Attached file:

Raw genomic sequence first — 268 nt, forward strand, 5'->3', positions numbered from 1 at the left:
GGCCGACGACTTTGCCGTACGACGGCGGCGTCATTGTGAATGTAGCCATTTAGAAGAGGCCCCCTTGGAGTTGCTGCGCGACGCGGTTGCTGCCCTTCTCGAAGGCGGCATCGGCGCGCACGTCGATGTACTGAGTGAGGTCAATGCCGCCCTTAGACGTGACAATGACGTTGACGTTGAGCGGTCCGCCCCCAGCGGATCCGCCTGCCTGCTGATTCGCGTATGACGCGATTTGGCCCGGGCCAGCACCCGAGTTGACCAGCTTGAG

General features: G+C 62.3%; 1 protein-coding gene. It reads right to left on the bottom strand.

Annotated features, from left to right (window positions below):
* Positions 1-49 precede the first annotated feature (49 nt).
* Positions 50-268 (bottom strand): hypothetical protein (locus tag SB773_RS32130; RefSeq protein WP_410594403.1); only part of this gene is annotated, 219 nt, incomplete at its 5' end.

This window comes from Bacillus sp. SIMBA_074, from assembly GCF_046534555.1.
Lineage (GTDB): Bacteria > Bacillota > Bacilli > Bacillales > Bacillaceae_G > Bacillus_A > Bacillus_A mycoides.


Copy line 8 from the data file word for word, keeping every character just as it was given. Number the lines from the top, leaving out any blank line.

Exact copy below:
Lineage (GTDB): Bacteria > Bacillota > Bacilli > Bacillales > Bacillaceae_G > Bacillus_A > Bacillus_A mycoides.